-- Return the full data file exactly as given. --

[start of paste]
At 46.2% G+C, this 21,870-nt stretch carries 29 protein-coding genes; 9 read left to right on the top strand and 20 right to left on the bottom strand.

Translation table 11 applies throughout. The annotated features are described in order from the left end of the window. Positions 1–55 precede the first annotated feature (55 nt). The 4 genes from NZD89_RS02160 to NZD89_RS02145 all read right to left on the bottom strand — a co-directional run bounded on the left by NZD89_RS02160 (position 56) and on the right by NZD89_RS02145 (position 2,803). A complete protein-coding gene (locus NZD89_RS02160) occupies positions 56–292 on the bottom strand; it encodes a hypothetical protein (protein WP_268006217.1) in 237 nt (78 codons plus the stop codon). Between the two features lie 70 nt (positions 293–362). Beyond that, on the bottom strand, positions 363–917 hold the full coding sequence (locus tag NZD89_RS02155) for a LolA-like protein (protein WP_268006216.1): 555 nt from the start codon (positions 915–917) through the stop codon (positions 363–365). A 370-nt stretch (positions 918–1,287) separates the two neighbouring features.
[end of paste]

At 46.2% G+C, this 21,870-nt stretch carries 29 protein-coding genes; 9 read left to right on the top strand and 20 right to left on the bottom strand.

Translation table 11 applies throughout. The annotated features are described in order from the left end of the window. Positions 1–55 precede the first annotated feature (55 nt). The 4 genes from NZD89_RS02160 to NZD89_RS02145 all read right to left on the bottom strand — a co-directional run bounded on the left by NZD89_RS02160 (position 56) and on the right by NZD89_RS02145 (position 2,803). A complete protein-coding gene (locus NZD89_RS02160) occupies positions 56–292 on the bottom strand; it encodes a hypothetical protein (protein WP_268006217.1) in 237 nt (78 codons plus the stop codon). Between the two features lie 70 nt (positions 293–362). Beyond that, on the bottom strand, positions 363–917 hold the full coding sequence (locus tag NZD89_RS02155) for a LolA-like protein (protein WP_268006216.1): 555 nt from the start codon (positions 915–917) through the stop codon (positions 363–365). A 370-nt stretch (positions 918–1,287) separates the two neighbouring features.